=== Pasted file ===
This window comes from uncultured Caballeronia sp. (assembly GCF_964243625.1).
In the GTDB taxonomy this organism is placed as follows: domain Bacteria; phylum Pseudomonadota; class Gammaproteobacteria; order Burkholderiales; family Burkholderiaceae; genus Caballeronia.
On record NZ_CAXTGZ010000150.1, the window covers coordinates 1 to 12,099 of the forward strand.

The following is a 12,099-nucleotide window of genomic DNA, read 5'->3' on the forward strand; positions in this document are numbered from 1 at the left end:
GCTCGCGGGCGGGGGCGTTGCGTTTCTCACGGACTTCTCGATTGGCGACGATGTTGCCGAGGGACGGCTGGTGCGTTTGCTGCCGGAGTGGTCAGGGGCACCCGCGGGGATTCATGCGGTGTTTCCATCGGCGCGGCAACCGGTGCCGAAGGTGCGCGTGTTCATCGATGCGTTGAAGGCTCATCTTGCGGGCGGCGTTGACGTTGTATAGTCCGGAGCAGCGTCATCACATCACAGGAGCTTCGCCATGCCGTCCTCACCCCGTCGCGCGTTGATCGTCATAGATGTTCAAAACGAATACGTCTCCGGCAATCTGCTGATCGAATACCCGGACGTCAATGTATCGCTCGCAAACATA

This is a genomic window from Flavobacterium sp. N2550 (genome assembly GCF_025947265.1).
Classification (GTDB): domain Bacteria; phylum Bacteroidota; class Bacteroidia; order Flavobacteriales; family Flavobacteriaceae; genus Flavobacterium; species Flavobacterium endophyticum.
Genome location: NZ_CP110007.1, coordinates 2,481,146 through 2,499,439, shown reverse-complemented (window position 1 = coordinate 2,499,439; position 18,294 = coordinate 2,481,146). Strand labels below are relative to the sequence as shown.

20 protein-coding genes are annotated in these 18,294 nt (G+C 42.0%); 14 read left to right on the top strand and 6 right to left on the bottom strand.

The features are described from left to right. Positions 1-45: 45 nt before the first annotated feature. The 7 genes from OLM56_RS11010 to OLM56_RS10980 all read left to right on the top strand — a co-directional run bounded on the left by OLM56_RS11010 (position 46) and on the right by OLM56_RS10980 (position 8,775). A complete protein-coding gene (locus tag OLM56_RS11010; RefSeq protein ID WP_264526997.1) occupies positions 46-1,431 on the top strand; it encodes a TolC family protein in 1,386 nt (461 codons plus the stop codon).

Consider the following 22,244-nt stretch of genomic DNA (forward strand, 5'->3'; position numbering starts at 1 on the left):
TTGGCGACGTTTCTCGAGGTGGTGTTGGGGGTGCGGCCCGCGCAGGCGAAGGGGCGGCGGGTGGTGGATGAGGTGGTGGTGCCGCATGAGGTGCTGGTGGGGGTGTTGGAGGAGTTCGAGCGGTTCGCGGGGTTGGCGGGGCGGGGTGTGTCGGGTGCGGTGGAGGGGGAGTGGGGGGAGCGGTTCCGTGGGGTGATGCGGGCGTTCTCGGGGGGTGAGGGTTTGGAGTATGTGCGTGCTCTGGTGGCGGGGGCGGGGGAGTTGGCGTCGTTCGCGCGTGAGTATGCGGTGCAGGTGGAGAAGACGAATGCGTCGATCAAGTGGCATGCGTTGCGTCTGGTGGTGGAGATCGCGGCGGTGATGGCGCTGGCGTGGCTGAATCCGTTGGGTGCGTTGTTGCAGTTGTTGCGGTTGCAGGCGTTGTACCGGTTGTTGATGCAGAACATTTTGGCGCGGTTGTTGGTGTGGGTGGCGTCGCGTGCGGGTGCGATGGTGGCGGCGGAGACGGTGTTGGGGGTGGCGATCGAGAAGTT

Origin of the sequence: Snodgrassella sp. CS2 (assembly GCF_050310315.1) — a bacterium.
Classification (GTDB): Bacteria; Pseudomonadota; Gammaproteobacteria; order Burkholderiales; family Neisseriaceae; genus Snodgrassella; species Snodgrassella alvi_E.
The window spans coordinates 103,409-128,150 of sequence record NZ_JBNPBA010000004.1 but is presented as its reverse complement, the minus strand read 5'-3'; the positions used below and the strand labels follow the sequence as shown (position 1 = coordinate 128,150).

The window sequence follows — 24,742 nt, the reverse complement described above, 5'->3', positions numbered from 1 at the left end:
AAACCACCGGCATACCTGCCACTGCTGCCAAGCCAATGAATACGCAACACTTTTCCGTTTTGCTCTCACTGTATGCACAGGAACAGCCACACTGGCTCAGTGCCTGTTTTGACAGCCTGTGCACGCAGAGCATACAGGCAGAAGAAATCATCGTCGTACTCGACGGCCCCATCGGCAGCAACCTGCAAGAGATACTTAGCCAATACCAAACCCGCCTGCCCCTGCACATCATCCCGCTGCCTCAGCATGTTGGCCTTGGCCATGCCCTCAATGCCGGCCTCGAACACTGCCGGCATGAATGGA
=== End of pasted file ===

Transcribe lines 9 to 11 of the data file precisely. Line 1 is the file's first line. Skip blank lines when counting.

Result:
20 protein-coding genes are annotated in these 18,294 nt (G+C 42.0%); 14 read left to right on the top strand and 6 right to left on the bottom strand.

The features are described from left to right. Positions 1-45: 45 nt before the first annotated feature. The 7 genes from OLM56_RS11010 to OLM56_RS10980 all read left to right on the top strand — a co-directional run bounded on the left by OLM56_RS11010 (position 46) and on the right by OLM56_RS10980 (position 8,775). A complete protein-coding gene (locus tag OLM56_RS11010; RefSeq protein ID WP_264526997.1) occupies positions 46-1,431 on the top strand; it encodes a TolC family protein in 1,386 nt (461 codons plus the stop codon).

Consider the following 22,244-nt stretch of genomic DNA (forward strand, 5'->3'; position numbering starts at 1 on the left):